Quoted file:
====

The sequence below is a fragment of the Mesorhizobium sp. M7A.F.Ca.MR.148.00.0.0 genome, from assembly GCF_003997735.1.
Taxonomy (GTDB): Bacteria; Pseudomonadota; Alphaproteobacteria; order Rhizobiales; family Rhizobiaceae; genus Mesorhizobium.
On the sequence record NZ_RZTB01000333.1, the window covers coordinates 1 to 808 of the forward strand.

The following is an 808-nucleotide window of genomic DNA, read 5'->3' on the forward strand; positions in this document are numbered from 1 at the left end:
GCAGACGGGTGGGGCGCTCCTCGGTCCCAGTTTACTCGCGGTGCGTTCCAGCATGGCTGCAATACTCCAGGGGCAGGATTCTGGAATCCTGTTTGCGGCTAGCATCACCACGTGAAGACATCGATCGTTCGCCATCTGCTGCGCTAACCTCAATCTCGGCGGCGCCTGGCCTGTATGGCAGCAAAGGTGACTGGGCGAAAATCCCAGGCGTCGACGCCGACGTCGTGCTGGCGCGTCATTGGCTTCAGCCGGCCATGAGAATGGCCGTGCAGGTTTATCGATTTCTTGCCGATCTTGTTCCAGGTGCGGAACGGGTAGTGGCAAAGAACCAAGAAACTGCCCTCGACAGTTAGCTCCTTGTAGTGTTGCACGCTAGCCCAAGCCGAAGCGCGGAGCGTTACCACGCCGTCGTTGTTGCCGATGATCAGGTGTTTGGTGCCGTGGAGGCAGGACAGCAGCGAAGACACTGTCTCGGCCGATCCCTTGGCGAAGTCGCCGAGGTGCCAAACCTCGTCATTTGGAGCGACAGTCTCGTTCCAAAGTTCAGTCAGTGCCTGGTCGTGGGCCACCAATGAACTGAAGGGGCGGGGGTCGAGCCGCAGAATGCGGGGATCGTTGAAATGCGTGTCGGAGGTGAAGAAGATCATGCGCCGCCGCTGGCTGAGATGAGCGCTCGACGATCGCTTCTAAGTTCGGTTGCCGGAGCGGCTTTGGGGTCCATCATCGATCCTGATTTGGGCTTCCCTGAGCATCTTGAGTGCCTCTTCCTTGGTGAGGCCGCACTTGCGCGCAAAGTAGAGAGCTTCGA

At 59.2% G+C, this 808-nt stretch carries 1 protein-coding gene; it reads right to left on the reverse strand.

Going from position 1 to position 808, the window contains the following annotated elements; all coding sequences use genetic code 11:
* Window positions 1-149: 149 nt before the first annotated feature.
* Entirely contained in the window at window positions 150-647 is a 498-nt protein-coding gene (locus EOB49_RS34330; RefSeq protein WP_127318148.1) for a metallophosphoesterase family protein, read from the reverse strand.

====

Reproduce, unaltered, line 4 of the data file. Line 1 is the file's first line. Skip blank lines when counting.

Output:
The following is an 808-nucleotide window of genomic DNA, read 5'->3' on the forward strand; positions in this document are numbered from 1 at the left end: